Big Bad Blog AT&T Blog Network
Posts related to ‘Luke Glendening’
Red Wings players are taking their gloves off for high fives, which is great 09.28.16 at 9:52 pm ET
By   |  Comments Off on Red Wings players are taking their gloves off for high fives, which is great

The question was directed to Drew Miller, but one of his teammates in the background interrupted him.

“Oh yeah, it’s sticking,” the unidentified-Red-Wing-because-he-was-out-of-the-reporter’s-sightline-but-possibly-Luke-Glendening said.

The “it” in question is something pretty weird. After Glendening scored to make it 3-0 in the second period of a 5-1 preseason win over the Bruins Wednesday, Glendening took off his glove and, corny as hell, called for a high five. Miller and Steve Ott obliged, taking their gloves off and cheerily slapping hands. It was the greatest.

Then, after Miller scored in the third period, they did it again.

“It’s just something fun we were doing in training camp, just messing around,” Miller said after the game. “We said we’d do it on our first goal. We didn’t think it would be this soon, but we’re just having fun building chemistry. I thought all the guys on the bench got a good chuckle out of it.”

It would appear to be a just-their-line kind of thing for now, but if guys like Miller and Glendening want that celebration to become more prominent, they might need to ask more teammates to take part. Miller hasn’t scored more than seven goals in any of the last four seasons, while Glendening has hit double digits in goals (12) in just one of his three NHL seasons. Ott has a grand total of three goals over the last three seasons.

“If we can keep scoring, we’re going to do it,” Miller said. “Hopefully we can keep scoring more goals.”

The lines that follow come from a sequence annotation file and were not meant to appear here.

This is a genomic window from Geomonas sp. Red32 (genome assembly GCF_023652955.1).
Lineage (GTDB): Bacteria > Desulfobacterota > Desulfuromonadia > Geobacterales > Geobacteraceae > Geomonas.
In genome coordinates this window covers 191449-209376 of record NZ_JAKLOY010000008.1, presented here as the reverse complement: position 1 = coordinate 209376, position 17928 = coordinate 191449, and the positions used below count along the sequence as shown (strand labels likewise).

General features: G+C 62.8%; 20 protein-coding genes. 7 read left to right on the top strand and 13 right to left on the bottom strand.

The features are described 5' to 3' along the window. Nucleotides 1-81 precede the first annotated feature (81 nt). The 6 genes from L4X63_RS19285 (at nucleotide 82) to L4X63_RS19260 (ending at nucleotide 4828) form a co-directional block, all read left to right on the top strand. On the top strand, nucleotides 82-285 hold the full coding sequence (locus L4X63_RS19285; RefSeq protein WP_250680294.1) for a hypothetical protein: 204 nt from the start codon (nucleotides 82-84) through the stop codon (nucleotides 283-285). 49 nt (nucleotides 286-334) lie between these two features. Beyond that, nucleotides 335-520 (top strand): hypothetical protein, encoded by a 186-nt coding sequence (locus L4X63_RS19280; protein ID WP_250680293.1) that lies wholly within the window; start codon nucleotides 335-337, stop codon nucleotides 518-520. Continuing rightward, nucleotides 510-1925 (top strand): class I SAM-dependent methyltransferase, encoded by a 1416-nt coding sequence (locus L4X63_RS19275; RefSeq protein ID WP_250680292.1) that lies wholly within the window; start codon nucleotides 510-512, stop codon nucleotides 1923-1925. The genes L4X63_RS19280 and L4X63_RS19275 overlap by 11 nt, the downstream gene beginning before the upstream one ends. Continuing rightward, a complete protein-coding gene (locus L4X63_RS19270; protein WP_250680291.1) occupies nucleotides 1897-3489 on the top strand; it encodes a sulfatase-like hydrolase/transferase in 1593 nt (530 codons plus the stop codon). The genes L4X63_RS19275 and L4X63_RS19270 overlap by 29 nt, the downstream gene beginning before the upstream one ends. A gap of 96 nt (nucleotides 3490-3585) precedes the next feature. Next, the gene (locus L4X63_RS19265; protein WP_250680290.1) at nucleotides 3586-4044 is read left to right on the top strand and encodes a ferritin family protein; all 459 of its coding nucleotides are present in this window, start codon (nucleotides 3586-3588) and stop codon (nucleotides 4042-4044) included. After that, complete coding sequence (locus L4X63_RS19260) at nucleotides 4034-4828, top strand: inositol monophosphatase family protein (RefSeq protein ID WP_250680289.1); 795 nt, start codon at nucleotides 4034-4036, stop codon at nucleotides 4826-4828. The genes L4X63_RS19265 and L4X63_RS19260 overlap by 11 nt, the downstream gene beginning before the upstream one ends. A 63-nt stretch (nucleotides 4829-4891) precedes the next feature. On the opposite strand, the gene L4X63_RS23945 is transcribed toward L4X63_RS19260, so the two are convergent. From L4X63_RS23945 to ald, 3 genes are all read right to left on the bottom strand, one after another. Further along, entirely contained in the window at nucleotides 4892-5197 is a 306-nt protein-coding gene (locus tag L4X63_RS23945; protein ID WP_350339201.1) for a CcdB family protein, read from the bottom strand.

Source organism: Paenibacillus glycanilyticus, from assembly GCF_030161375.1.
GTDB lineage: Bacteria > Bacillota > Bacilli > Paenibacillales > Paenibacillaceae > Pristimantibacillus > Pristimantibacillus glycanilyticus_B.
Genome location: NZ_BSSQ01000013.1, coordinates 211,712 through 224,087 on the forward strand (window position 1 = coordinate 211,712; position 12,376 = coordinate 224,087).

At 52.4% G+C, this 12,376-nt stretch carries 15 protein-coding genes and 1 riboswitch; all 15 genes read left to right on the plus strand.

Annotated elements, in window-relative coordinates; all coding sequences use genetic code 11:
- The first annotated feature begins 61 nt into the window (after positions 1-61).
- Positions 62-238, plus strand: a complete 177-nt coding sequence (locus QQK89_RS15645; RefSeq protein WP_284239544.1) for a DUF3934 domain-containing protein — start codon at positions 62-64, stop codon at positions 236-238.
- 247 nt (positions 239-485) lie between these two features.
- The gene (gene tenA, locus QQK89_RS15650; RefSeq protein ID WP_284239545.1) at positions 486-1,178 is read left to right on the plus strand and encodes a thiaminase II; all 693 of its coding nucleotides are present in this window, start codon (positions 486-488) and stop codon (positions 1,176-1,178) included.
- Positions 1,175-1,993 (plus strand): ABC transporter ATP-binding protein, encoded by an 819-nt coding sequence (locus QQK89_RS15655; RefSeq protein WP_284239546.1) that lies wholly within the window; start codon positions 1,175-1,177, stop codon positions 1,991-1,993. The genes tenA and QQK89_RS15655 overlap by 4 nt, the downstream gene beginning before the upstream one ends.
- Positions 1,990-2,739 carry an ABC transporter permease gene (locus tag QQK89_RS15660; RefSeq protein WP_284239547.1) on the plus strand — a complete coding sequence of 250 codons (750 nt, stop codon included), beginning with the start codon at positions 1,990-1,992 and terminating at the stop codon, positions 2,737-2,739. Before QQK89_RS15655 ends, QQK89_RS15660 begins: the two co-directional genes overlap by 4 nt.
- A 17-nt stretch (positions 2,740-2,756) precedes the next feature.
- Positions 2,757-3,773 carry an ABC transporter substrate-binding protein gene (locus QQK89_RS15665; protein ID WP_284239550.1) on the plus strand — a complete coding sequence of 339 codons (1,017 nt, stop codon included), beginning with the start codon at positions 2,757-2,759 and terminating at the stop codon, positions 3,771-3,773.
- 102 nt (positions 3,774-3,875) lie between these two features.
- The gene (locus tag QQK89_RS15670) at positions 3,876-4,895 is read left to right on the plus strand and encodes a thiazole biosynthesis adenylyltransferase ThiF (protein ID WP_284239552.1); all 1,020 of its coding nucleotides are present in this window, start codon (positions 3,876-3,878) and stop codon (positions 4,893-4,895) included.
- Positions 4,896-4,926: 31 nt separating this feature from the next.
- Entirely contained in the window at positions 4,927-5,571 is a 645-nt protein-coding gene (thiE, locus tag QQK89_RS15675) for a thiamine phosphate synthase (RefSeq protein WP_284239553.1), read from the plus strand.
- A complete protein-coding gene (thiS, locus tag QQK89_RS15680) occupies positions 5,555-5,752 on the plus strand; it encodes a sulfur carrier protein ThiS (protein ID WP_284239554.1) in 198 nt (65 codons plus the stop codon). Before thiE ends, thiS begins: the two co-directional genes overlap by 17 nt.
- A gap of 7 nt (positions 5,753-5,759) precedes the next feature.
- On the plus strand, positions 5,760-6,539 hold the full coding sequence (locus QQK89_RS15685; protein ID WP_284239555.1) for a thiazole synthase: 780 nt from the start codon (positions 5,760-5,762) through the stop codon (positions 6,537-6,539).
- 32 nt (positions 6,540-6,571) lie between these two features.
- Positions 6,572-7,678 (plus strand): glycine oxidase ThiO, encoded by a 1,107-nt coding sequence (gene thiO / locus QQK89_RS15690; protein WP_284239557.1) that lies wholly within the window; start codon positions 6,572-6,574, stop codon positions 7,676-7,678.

What a story to write during the preseason. Gimme five.

Read More: Drew Miller, Luke Glendening, Steve Ott,
X-factor? Bruins know Red Wings’ Luke Glendening well 04.22.14 at 1:26 pm ET
By   |  Comments Off on X-factor? Bruins know Red Wings’ Luke Glendening well

DETROIT — There’s something about Luke Glendening.

At least there is for Mike Babcock, and that’s really all that matters as the Red Wings try to find a way to both quiet Boston’s scorers and create advantageous matchups for their own.

The first two games of the series saw Babcock use Glendening — an undrafted rookie fourth-line center who played three games on a tryout with the Providence Bruins two years ago — in ways that demonstrated significant trust in the player. Glendening, who was a two-year captain for Michigan and wore an ‘A’ as a sophomore, is a key member of Detroit’s penalty kill, but he also saw plenty of shifts against David Krejci‘s line in the first two games. He scored his first career playoff goal and second career NHL goal in Game 1 against the Krejci line and was later on the ice for Milan Lucic‘s goal.

If you’re surprised by how big a role he’s been given thus far, don’t be. Torey Krug, who saw plenty of him in college, isn’t.

“I’m not surprised, and we don’t even view him as [a fourth-liner],” Krug said. “He’s a good player and he shuts down opposing teams’ guys. In Game 1 he’s out there when it’s 1-0 in the last minute. I saw him in that role before and I’m not surprised that he’s in it now.”

As the series shifts to Joe Louis Arena and Babcock gets last change, he wants to see more of Glendening against Boston’s best players. Babcock wants to get his young scorers, Gustav Nyquist and Tomas Tatar, away from Boston’s power forwards, as Lucic and Jarome Iginla have rendered them invisible through the first two games.

Read the rest of this entry »

Read More: Luke Glendening, Mike Babcock, Torey Krug,
Bruins Box Score
Bruins Schedule

Latest from Bleacher Report

Bruins Headlines
NHL Headlines